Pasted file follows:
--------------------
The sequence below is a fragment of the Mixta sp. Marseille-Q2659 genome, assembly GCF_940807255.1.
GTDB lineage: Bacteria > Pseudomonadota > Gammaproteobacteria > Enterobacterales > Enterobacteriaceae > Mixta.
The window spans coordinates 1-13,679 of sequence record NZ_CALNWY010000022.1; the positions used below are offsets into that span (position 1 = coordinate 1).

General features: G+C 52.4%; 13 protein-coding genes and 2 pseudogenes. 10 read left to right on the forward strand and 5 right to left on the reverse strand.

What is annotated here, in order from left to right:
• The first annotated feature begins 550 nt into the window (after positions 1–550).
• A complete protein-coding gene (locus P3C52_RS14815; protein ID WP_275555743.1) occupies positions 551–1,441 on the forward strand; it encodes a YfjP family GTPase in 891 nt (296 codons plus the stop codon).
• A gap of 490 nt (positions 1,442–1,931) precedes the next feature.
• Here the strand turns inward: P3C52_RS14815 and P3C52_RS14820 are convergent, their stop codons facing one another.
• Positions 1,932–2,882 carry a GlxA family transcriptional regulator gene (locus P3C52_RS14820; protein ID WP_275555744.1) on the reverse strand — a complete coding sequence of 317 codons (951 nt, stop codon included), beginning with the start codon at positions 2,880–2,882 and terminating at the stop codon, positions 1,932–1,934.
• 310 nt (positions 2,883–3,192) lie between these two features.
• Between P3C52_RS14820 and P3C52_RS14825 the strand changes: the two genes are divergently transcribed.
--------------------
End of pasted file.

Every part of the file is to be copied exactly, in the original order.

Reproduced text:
The sequence below is a fragment of the Mixta sp. Marseille-Q2659 genome, assembly GCF_940807255.1.
GTDB lineage: Bacteria > Pseudomonadota > Gammaproteobacteria > Enterobacterales > Enterobacteriaceae > Mixta.
The window spans coordinates 1-13,679 of sequence record NZ_CALNWY010000022.1; the positions used below are offsets into that span (position 1 = coordinate 1).

General features: G+C 52.4%; 13 protein-coding genes and 2 pseudogenes. 10 read left to right on the forward strand and 5 right to left on the reverse strand.

What is annotated here, in order from left to right:
• The first annotated feature begins 550 nt into the window (after positions 1–550).
• A complete protein-coding gene (locus P3C52_RS14815; protein ID WP_275555743.1) occupies positions 551–1,441 on the forward strand; it encodes a YfjP family GTPase in 891 nt (296 codons plus the stop codon).
• A gap of 490 nt (positions 1,442–1,931) precedes the next feature.
• Here the strand turns inward: P3C52_RS14815 and P3C52_RS14820 are convergent, their stop codons facing one another.
• Positions 1,932–2,882 carry a GlxA family transcriptional regulator gene (locus P3C52_RS14820; protein ID WP_275555744.1) on the reverse strand — a complete coding sequence of 317 codons (951 nt, stop codon included), beginning with the start codon at positions 2,880–2,882 and terminating at the stop codon, positions 1,932–1,934.
• 310 nt (positions 2,883–3,192) lie between these two features.
• Between P3C52_RS14820 and P3C52_RS14825 the strand changes: the two genes are divergently transcribed.